The Project of a Thousand Books

Not my library, but it makes my point. Photo by Phil Falardeau
Not my library, but it makes my point. Photo by Phil Falardeau

“Life is short. Books are many. What is an honest reader to do?”

I know I am not alone in facing this dilemma. Each of us who loves books and reading them realizes that we will never read all of the books that beguile us from our shelves. I have chosen to ignore that truth for a long time, buying and shelving books as though I would live forever.

Looming andropause reminded me last year that my time on Earth is limited, and if actuaries know anything, I will never read the books on my shelves right now. So what to do?

My choice, I realized, is simple: continue to live in denial, reading whatever suits my momentary urges, or choose to read books that are not only worthy in some objective sense, but that are also meaningful to me. I have chosen the latter, and in so doing have introduced a discipline to my reading that begins with a list.

The Thousand Books Project, once a blog and now a part of this one, is the chronicle of my effort to survey the entire corpus of books published in the English language, identify the 1,000 of those books that are most meaningful to me, read them, explain why I wanted to read them, and, finally to describe what they taught me.

This project is more than a list: it is a process, a search for meaning and beauty through the written word, and the chronicle of that process.

Which brings me to why you you should care. More about that in my next post.

Before I finish, though, a dedication:

I dedicate the literary journey of the last third of my life to my late mother, Valeria Jane Overman Blacklidge Barlow Wolf, who spent most of the last sixty years of her life improving herself through books, and in so doing made autodidacts of her children.

I am a bibliophile today because of what she taught me in life, and I begin this project in salute to the lesson she taught me in her passing: the clock is ticking, so make every remaining minute – and every page – count.

Bringing A Thousand Books into the Chinafornia Wolf

A little over a year ago I began a blog I called “The Thousand Books Project,” chronicling the project I had set myself to read 1,000 meaningful books in the next thirty-odd years (presuming, of course, that the Almighty allows me to live that long.”

Last week I realized that I could not sustain it as an independent blog – I’m simply not yet reading that quickly.

So, with your permission and indulgence, I am folding that blog into this one as a section or column.

Let me know if this all gets too literary.

Reading: The Character of the General

Washington was a human being, and the cherry tree story was a myth. But behind the myths lies a man of profound character.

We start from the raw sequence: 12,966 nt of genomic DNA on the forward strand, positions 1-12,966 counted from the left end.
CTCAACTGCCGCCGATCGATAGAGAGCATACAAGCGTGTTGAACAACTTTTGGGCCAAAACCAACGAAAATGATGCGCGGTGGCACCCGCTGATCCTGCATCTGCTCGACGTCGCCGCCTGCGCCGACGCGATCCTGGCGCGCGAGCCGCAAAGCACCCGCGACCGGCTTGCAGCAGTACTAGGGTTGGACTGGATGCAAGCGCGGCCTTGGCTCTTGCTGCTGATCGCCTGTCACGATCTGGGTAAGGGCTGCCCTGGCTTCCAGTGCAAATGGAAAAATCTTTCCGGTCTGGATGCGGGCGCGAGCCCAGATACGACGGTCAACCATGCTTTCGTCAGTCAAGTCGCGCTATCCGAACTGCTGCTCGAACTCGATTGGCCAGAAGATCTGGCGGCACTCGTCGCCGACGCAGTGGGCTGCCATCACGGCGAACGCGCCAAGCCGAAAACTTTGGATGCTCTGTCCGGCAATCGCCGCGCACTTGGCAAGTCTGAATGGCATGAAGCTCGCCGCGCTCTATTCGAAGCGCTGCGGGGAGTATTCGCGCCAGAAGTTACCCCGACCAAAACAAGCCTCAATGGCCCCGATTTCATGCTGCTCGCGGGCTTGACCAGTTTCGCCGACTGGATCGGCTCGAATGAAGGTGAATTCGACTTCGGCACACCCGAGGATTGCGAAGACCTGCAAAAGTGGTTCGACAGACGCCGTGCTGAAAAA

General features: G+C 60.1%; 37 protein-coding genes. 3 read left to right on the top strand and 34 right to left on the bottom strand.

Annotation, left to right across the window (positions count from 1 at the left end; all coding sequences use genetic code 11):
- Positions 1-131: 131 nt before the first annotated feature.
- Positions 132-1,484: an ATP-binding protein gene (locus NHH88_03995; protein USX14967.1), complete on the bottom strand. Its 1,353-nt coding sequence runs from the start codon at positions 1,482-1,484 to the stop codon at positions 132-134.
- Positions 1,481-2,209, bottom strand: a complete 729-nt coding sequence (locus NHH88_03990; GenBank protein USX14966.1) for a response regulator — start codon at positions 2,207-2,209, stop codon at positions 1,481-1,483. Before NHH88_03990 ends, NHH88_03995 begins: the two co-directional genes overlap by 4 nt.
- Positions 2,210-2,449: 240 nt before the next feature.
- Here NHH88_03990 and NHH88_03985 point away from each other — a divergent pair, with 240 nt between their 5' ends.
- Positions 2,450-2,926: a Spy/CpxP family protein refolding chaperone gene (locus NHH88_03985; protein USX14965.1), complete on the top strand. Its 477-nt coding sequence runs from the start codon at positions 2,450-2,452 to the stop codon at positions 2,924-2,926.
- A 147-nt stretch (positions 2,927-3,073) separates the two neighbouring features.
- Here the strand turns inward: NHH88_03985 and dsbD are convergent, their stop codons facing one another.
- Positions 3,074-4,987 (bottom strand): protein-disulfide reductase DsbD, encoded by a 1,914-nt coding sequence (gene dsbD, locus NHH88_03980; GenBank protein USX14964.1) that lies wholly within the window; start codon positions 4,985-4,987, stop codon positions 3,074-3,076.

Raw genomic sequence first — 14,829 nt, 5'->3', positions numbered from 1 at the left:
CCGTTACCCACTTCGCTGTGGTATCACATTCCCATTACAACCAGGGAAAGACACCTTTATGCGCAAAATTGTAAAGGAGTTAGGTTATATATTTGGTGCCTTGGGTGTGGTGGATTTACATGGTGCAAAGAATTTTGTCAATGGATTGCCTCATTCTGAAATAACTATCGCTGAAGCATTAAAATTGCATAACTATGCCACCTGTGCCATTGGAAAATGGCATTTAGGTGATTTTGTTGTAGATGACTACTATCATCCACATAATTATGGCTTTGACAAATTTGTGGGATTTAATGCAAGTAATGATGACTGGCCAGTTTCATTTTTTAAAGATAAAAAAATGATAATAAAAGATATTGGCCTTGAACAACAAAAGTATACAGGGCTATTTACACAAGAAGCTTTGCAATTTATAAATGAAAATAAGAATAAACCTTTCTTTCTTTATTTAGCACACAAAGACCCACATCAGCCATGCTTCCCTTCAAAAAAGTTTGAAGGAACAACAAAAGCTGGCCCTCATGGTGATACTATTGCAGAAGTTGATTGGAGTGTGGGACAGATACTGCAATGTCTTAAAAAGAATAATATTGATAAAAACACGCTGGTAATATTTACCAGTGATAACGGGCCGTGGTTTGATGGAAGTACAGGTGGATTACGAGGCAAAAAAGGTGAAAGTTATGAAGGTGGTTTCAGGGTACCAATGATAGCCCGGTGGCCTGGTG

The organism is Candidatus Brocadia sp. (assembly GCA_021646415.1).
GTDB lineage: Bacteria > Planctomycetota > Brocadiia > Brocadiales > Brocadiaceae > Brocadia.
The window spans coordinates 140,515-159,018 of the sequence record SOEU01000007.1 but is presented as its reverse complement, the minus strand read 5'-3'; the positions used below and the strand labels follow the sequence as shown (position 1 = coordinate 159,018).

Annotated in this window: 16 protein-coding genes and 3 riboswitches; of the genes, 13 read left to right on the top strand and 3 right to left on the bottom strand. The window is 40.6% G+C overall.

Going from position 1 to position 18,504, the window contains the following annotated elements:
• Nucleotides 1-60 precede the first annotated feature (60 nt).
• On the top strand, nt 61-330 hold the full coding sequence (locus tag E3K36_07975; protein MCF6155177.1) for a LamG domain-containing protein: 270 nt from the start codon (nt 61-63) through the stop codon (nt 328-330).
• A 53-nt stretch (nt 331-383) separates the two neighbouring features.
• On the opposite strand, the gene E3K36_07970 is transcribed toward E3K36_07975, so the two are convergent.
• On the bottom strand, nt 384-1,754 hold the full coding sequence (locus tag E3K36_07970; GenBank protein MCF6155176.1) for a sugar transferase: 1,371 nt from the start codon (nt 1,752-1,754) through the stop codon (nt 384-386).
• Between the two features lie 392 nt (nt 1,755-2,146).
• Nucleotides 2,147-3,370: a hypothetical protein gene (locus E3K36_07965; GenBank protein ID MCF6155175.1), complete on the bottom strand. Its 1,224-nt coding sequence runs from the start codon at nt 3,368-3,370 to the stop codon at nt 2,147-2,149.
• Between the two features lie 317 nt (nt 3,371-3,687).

I am not sure I could or should emulate Washington in detail, but his character provides an outline, a rough template, that offers a lot to emulate.

The more time that passes since reading the book, though, the more I find that its examination of Washington, his life, and his character moves me. By bringing the General down from his marble pedestal, Ron Chernow has done us all a great service: he has shown us that greatness is less bestowed than it is found, less innate than it is built. It is a mantle that is not assumed: it is rather, conferred by others after long and careful evaluation.

And, perhaps most important, if the great are imperfect, then it is within the grasp of all who are imperfect to be great. The lesson Chernow teaches us, then, is that the Founding Fathers did more than democratize power: they democratized prestige, importance, and social standing, stealing it from the privileged, the noble-born, and the royal and setting it in the town square for anyone to earn.

Verily, we need to look no further than Washington’s forty-fourth successor to witness that there is a downside to the democratization of prestige. Yet one does not have to look for long to find among the heirs of George III evidence that hereditary monarchy is little better – and arguably worse – at selecting heads of state than our own system.

But if there is a failing in our system, it begins with us. In a democracy it is we who choose the great. Our failing is in holding the good men and women who would hold office to a standard even George Washington could not match, leaving us only with Potemkin heroes and abject scoundrels from which to choose our leaders.

Chernow’s lesson is, thus, most important when understood in this context. Do not demand or expect perfection from your leaders. Demand an expect only that they are good and trying to be better. Such was George Washington, and, I daresay, such was the lot of every man and woman who we today revere as Great Americans.

In re: Propaganda

If any single man took the practice of public relations and turned it into a valuable and respectable craft, all while warning us of the dark side, it was Edward Bernays. The pursuit of flackery has been much twisted and maligned in eighty years, suggesting that now is the time to return to the original text and draw what insights we may as to where things went wrong, and how we might steer the business into the online, interactive future.